Former HALO MSc student Michael Borghese is lead author on a paper, “Television viewing and food intake during television viewing in normal-weight, overweight and obese 9- to 11-year-old Canadian children: a cross-sectional analysis,” that was recently published in the Journal of Nutritional Science. A number of HALO researchers — current and former — are also authors on the paper. Citation details and a summary are below.
Michael M. Borghese, Mark S. Tremblay, Genevieve Leduc, Charles Boyer, Priscilla Bélanger, Allana G. LeBlanc, Claire Francis, Jean-Philippe Chaput. Television viewing and food intake during television viewing in normal-weight, overweight and obese 9- to 11-year-old Canadian children: a cross-sectional analysis. Journal of Nutritional Science (2015), vol. 4, e8, page 1 of 9.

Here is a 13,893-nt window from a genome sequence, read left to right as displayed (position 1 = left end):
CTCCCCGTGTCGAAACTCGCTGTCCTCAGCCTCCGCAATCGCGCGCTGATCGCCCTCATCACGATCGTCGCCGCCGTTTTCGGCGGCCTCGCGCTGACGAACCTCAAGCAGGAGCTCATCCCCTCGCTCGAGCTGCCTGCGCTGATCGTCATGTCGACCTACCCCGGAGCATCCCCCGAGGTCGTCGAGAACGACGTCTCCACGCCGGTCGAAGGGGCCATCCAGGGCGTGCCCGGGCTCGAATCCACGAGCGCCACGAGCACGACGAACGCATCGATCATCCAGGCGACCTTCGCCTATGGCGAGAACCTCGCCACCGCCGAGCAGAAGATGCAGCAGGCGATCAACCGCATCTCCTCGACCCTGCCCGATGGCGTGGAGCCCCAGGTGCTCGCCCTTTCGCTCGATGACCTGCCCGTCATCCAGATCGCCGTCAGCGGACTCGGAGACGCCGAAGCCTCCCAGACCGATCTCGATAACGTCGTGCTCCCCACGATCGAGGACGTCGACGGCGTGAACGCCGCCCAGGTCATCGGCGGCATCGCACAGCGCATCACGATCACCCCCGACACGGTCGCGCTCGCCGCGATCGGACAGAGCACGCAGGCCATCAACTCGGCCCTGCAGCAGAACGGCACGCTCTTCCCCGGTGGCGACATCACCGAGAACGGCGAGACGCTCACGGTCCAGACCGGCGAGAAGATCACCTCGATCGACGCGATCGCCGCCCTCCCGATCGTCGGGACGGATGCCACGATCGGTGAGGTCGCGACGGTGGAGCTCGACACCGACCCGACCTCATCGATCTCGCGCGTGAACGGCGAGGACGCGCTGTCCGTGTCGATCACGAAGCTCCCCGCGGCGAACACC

ABSTRACT: It is unclear if children of different weight status differ in their nutritional habits while watching television. The objective of the present paper was to determine if children who are overweight or obese differ in their frequency of consumption of six food items while watching television compared with their normal-weight counterparts. A cross-sectional study of 550 children (57·1 % female; mean age = 10 years) from Ottawa, Canada was conducted. Children’s weight status was categorised using the Centers for Disease Control and Prevention cut-points. Questionnaires were used to determine the number of hours of television watching per day and the frequency of consumption of six types of foods while watching television. Overweight/obese children watched more television per day than normal-weight children (3·3 v. 2·7 h, respectively; P = 0·001). Obese children consumed fast food and fruits/vegetables more frequently while watching television than normal-weight or overweight children (P < 0·05). Children who watched more than 4 h of television per d had higher odds (OR 3·21; 95% CI 1·14, 9·03; P = 0·03) of being obese, independent of several covariates, but not independent of moderate-to-vigorous physical activity. The finding that both television watching and the frequency of consumption of some food items during television watching are higher in children who are obese is concerning. While the nature of the present study does not allow for the determination of causal pathways, future research should investigate these weight-status differences to identify potential areas of intervention.
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